Boys varsity football gets ready for season like no other


Photo used with permission of Aiden Gobaira

Junior Aiden Gobaira lines up to defend in his game against Osbourne Park High School last season.

Terra Nagai, Sports Editor

Six games instead of 10, matches in the winter instead of the fall and a wide team box instead of a compact one are some of the many changes made to the boys varsity football team’s season this year. With these adjustments in place, student athletes can still enjoy playing football alongside their teammates while reducing the risk of contracting COVID-19, with additional sanitization of locker rooms before team arrival and social distance protocols in place. 

Preparations for the new season have also differed this year, and junior Mehul Pol believes there are both ups and downs in the new schedule.

“Even though we have had more time, training hasn’t been easy because we can’t work as a group or use the weight room,” Pol said. “I had to alter my training regime significantly because I don’t have a bench or bar at home to do the compound exercises I usually work on.”

Because the season was postponed to late February, football players’ schedules have changed. Additionally, players that play sports other than football in the winter have schedules different from those that only play football, so senior Ryan Boehlert believes that training has become even harder.

It’s been far more difficult this year to train as a team, but everyone on the team knows the importance of staying in shape,” Boehlert said. “Also, unlike in years past, some of the players are occupied with winter sports and aren’t able to make it to the conditioning sessions, so we have even less time to practice as an entire team.”

The first game of the season will be on Feb. 22 against Edison High School at home, and the rivalry game against Oakton High School will be on March 19 at Oakton. The postseason will begin on April 7 and end on May 1.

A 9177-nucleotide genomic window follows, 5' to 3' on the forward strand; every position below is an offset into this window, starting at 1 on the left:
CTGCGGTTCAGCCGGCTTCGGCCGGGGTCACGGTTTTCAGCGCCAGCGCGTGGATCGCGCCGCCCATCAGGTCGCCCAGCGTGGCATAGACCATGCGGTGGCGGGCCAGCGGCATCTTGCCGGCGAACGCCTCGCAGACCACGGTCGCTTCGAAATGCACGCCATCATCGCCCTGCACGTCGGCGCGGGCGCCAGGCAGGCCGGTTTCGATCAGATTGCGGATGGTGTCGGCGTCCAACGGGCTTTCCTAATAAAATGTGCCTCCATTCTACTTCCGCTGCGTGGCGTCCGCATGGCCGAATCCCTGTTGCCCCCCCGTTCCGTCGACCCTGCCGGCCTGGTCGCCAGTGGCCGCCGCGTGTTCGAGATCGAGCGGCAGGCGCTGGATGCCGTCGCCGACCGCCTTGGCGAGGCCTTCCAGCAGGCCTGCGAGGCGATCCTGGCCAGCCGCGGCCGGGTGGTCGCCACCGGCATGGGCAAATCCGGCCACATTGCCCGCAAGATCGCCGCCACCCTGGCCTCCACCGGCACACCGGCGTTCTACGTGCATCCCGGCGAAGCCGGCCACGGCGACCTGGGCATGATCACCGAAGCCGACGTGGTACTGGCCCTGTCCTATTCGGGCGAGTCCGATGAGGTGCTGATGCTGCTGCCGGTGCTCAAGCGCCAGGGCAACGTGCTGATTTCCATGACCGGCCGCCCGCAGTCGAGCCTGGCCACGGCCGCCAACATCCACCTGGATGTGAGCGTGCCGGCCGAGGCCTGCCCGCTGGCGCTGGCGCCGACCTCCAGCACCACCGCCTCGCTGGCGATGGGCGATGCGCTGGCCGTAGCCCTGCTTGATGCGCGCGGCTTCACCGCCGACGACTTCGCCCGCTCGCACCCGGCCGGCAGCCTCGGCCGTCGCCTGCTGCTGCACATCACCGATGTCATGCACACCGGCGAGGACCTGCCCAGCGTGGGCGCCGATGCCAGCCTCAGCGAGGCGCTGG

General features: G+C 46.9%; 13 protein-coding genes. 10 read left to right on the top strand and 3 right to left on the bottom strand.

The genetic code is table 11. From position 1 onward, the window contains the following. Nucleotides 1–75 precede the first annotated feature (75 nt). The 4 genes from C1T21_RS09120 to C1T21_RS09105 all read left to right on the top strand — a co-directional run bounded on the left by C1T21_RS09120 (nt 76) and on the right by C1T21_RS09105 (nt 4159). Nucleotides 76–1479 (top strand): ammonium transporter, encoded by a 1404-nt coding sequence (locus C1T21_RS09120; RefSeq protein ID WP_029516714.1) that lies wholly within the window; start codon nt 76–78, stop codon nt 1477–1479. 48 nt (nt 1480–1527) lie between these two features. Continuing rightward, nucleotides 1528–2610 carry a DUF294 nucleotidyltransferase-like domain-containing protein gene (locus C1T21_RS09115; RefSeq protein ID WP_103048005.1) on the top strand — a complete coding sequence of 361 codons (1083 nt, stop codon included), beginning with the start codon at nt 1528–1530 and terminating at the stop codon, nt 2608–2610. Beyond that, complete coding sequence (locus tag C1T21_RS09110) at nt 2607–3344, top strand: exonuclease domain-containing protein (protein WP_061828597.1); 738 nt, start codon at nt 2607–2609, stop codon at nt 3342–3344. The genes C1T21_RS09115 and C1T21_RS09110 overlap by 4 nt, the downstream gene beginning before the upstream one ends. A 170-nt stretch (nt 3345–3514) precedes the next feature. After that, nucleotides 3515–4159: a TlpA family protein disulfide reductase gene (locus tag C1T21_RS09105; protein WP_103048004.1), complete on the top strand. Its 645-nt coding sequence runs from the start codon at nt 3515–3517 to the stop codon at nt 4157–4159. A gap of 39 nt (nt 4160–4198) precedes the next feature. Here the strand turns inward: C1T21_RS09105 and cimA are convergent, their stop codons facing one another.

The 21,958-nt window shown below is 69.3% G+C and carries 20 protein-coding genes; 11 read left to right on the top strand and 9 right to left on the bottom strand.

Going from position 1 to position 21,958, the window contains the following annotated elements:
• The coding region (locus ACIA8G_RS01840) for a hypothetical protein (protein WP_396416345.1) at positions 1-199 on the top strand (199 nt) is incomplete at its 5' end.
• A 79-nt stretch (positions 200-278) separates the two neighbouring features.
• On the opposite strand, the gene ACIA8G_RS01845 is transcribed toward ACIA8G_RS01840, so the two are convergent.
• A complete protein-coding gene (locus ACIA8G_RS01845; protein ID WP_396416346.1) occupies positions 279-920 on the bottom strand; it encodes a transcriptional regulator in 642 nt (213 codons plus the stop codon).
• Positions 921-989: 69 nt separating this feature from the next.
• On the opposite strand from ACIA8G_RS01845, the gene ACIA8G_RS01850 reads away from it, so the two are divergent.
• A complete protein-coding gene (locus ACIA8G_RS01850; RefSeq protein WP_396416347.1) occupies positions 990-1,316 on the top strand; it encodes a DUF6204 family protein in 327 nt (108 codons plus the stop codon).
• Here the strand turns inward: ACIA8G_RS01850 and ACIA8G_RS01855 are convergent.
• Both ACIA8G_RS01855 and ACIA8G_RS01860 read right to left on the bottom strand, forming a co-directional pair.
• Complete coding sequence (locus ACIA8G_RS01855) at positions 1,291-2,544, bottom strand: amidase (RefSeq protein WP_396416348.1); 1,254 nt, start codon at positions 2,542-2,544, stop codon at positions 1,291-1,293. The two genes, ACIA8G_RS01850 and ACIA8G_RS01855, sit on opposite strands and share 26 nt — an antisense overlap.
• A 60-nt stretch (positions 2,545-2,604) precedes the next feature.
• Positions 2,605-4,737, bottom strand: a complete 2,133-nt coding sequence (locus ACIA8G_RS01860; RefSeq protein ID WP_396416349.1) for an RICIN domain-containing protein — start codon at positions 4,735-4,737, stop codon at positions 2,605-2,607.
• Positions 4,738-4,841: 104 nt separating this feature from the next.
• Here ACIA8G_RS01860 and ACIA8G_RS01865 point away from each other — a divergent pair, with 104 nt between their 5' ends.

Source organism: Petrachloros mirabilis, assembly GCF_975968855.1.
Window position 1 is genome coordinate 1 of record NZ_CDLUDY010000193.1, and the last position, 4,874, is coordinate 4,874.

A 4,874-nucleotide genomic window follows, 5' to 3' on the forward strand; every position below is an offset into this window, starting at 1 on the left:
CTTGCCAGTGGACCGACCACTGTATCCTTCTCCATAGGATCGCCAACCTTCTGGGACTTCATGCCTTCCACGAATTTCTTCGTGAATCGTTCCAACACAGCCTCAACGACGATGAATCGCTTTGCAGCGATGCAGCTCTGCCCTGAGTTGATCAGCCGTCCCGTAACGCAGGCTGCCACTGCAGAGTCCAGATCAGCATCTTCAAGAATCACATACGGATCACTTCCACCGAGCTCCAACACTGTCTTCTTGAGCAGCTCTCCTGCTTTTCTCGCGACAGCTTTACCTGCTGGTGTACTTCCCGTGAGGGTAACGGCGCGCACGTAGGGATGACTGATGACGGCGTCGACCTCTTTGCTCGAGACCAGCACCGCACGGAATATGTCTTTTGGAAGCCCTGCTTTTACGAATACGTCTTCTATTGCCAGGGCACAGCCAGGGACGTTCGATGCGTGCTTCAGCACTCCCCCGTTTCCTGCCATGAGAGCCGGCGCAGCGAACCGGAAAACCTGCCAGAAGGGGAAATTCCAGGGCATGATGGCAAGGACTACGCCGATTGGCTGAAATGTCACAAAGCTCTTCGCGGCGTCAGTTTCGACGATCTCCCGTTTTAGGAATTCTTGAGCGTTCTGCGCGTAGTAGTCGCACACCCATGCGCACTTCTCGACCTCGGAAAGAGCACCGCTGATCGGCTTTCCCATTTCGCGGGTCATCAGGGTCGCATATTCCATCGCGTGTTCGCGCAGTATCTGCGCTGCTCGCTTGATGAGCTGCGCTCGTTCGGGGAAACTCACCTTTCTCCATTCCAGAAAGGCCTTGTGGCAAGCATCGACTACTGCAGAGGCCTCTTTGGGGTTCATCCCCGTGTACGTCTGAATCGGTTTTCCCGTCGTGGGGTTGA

There is also a limit to the number of attendees, as the number of people permitted at any sport event cannot exceed 50 percent of a facility’s capacity or 250 individuals, including the players and staff. This means that fans are allowed, however only very few will be able to attend. The Chantilly Athletics Youtube channel will be streaming the games live for those that are unable to watch the game in person and will post the games right after the buzzer.

In addition to a later start in the season, the Virginia High School League added new rules such as an intermission between periods and scoring and the sanitization of football equipment. However, with most of the rules largely being the same, the game of football itself will remain the way athletes remember it to be.

“I don’t think the rules will affect our play at all, but they are necessary to be safe,” Gobaira said. “As long as we play, I’m happy.”

Due to the season being cut short, the team will have less time to get used to new teammates and opposition. Despite this setback, Pol believes that the season will benefit the team overall.

As a player, I tend to get better throughout the season as I get more acclimated with techniques and schemes, so that’ll be slightly more difficult for me [this season],” Pol said. “However, usually by the end of the regular season, most players are beaten up and worn down by all 10 games, so the season will be less tiring on players this time around and allow for fresher teams in the postseason.”

Although there have been many changes and difficulties throughout the pre-season, Gobaira believes that if there’s one thing that has been maintained or improved, it is the team itself.

No teams are going to look the same, but I think we have the potential to be the best team in recent years at Chantilly,” Gobaira said.